When deciding upon the number of AEDs to purchase, keep in mind that responders must reach the victim, make an assessment and begin treatment within three to five minutes.
The written program should identify the individual who has overall responsibility for your AED program. AEDs need to be properly maintained and readily available for use. Placing one individual in charge makes it easier to ensure that maintenance schedules are followed, required training is completed and AED inspections and testing take place per manufacturer recommendations.
Some state laws require that a physician provide oversight of your AED program. Besides providing the prescription to purchase the AED, your medical professional can provide guidance on the number of AEDs needed, their distribution, user training and developing an emergency response plan. This information should be detailed in your written program.
The written program should include detailed training requirements for those who will use the AEDs. Training is inexpensive and readily available from various sources such as The American Red Cross and The American Heart Association.
AED training can usually be added to the cardiopulmonary resuscitation (CPR) classes that workplace emergency responders receive.
OSHA suggests that employees responding to an emergency be trained to:
*Recognize sudden cardiac arrest and notify EMS personnel
*Provide early defibrillation with an AED
*Care for the victim until EMS personnel arrive
You should include employees from various departments and shifts in training to ensure broad coverage, especially over holiday and vacation time. With the recent pandemic, many employers are shifting to online learning; however, online training doesn’t meet OSHA’s basic first aid and CPR training requirements with a hands-on component.
In a Letter of Interpretation dated August 2, 2012, OSHA addressed the use of online training (computer-based training without a hands-on skill component or verification of competent skill performance by a qualified trainer) for meeting the intent of the basic first-aid and CPR requirements under several of its standards, including:
*1926.269, Electric power generation, transmission, and distribution
*1910.410, Qualifications of dive team
*1910.151, Medical services and first aid
*1910.146, Permit-required confined spaces
*1910.266, Logging operations
*1926.950, General (safety requirements for Electrical Power Transmission and Distribution).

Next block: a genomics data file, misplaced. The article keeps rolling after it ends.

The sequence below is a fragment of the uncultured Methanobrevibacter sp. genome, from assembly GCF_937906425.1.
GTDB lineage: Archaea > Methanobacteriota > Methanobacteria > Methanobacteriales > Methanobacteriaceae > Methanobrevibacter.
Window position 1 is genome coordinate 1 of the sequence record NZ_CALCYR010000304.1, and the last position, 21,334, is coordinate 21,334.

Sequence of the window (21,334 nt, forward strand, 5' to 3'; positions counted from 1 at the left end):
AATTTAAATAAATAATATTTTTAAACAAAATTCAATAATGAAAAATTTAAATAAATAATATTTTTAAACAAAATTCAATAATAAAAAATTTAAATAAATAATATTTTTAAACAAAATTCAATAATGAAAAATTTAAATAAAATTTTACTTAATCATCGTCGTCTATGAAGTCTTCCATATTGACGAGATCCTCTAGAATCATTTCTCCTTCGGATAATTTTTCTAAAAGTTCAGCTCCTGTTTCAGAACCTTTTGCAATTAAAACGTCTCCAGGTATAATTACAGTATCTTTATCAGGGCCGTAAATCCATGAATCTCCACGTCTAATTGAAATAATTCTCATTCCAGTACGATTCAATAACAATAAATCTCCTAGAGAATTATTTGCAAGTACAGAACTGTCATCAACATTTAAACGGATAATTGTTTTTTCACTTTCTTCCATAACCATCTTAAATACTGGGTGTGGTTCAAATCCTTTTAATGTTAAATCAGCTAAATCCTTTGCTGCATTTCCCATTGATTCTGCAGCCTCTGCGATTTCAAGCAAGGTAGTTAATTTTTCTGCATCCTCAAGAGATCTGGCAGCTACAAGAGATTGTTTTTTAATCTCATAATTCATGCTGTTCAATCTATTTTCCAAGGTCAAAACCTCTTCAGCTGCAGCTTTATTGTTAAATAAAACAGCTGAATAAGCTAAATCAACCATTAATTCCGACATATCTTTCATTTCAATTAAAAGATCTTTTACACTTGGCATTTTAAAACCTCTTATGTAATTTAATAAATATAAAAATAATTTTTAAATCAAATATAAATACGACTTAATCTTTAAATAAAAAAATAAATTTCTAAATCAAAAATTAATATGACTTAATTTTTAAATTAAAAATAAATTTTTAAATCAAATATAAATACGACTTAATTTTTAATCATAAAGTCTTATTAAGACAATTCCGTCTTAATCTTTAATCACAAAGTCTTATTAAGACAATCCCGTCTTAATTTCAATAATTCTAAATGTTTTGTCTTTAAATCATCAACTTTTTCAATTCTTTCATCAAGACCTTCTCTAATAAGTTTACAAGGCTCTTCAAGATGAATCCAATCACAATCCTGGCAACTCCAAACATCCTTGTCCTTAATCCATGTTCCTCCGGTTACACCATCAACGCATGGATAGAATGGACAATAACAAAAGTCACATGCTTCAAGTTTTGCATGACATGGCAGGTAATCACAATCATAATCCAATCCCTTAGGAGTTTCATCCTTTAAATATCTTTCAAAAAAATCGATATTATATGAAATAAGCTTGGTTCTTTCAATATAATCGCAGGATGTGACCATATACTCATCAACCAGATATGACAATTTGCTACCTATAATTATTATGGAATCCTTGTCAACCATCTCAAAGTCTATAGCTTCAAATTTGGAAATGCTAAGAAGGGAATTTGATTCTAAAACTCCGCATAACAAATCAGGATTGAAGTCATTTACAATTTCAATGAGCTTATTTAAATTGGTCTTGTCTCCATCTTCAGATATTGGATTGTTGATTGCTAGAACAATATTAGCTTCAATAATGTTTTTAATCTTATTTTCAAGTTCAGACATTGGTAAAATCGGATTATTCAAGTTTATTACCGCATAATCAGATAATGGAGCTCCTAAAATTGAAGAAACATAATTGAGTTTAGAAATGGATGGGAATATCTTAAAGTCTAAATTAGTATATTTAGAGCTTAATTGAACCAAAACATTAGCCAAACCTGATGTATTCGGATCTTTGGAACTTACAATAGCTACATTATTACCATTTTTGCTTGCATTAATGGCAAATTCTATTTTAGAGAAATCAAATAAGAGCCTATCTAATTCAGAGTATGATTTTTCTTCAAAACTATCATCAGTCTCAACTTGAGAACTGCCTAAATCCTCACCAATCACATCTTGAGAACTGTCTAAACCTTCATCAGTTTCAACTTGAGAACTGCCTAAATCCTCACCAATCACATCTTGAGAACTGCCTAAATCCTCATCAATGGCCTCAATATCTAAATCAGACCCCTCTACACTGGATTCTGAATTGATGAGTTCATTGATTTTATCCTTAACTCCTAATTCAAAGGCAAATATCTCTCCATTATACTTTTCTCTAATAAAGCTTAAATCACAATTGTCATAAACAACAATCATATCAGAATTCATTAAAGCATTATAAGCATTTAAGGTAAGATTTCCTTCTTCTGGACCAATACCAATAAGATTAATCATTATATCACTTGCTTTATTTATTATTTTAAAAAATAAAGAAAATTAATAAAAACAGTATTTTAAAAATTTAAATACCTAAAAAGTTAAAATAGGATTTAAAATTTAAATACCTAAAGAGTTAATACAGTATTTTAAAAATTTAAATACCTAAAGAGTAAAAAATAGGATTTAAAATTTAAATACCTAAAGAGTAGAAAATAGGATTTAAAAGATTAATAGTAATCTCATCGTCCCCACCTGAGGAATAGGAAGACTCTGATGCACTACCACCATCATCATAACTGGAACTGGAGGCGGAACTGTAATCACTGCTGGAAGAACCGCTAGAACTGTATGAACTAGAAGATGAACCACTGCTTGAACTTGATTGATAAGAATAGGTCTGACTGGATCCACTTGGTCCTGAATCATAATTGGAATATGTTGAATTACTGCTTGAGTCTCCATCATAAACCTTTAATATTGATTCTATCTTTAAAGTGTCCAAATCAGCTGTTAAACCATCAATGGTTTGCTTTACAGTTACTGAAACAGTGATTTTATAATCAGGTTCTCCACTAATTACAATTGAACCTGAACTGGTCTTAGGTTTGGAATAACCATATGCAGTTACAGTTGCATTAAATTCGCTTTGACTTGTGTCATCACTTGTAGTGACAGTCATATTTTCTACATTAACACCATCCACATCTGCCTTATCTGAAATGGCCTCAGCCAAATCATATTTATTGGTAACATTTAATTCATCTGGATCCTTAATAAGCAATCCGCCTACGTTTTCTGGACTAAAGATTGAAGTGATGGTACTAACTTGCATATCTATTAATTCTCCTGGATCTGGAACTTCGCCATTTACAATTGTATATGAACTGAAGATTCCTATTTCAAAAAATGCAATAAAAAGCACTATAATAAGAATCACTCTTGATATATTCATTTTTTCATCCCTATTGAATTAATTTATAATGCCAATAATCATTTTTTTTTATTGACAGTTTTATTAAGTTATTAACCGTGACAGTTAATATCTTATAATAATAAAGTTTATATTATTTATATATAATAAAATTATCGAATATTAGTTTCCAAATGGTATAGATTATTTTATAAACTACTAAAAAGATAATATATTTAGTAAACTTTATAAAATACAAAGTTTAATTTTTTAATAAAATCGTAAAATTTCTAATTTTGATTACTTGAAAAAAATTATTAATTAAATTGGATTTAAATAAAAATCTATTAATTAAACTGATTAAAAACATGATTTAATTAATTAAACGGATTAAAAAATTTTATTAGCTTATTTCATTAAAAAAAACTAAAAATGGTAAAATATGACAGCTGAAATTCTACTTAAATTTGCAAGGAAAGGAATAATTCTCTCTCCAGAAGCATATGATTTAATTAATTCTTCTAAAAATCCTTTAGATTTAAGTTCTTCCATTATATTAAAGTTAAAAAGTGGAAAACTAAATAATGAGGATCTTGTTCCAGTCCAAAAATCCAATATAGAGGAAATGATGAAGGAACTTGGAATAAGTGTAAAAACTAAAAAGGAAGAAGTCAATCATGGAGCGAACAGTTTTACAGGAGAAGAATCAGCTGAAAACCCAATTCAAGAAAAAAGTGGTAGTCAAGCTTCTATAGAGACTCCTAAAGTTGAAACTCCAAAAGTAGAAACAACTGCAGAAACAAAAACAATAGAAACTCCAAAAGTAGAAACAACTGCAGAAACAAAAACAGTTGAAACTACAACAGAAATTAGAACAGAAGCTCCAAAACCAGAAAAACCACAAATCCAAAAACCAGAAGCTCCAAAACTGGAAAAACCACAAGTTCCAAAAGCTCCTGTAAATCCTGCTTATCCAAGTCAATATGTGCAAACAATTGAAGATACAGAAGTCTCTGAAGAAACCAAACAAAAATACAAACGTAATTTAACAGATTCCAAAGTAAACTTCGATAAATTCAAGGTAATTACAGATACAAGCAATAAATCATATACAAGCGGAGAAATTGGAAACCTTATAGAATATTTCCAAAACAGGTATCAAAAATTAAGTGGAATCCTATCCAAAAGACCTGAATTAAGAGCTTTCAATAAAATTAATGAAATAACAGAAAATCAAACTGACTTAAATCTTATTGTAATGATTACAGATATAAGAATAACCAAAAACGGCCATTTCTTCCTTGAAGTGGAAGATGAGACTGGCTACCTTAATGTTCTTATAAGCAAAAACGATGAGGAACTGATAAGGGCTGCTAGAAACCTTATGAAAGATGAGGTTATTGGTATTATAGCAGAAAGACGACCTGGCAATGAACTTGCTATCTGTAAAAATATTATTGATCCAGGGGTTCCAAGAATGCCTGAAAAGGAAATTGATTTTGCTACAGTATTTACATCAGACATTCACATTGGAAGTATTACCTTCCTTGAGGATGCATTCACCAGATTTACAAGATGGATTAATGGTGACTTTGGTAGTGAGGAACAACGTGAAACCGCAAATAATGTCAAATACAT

OSHA says that online training alone would not meet the requirements of these training standards. The Agency went on to quote Webster’s II New Collegiate Dictionary (1995, p. 1,169) definition of the word “train,” which is “[t]o make proficient with special instruction and practice.”
OSHA said that the standards require training in physical skills, such as bandaging and CPR. However, the standards cited above don’t require verification of competent performance, except for certain work activities like confined space entry and diving operations.
Also, OSHA’s “Best Practices Guide: Fundamentals of a Workplace First-Aid Program” (2006, p. 11)states that a first-aid training program should have trainees develop hands-on skills using mannequins and partner practice. Even if not specifically required, hands-on training allows for better performance during the stress of an emergency.
The written program should spell out who’s authorized to use the AEDs. If only trained members of your emergency response team will use the AED, you should provide a list of names in the written program. If you allow anyone who’s trained and certified to use the AEDs, that should be in writing, as well.
AEDs must receive regular and proper inspection, service and maintenance to ensure they operate correctly. Your supplier and the AED’s written instructions will provide you with this information. This can vary by manufacturer, but once the unit gets used, service is always required. As recommended by the manufacturer, periodic self-diagnostic tests and regular battery replacement will help ensure that it’ll operate as designed when needed.
AED service records should be part of the written program. Keep a written record of each individual AED in your facility in case your company is ever asked to produce that information. This includes specific information on all tests and maintenance done to the unit, when they were done, and by whom.
Note each time the unit was used and what maintenance was performed following use. Also, record when pads and batteries have been replaced (reference the manufacturer’s recommended maintenance schedule).
Using an AED and CPR together is a must-have to increase a worker’s chances of surviving a cardiac arrest. While chest compressions can circulate blood, a stopped heart cannot be restarted by chest compression alone. So, train responders to use the C-A-Bs of CPR with a properly maintained and working AED.
This article originally appeared in the June 1, 2021 issue of Occupational Health & Safety.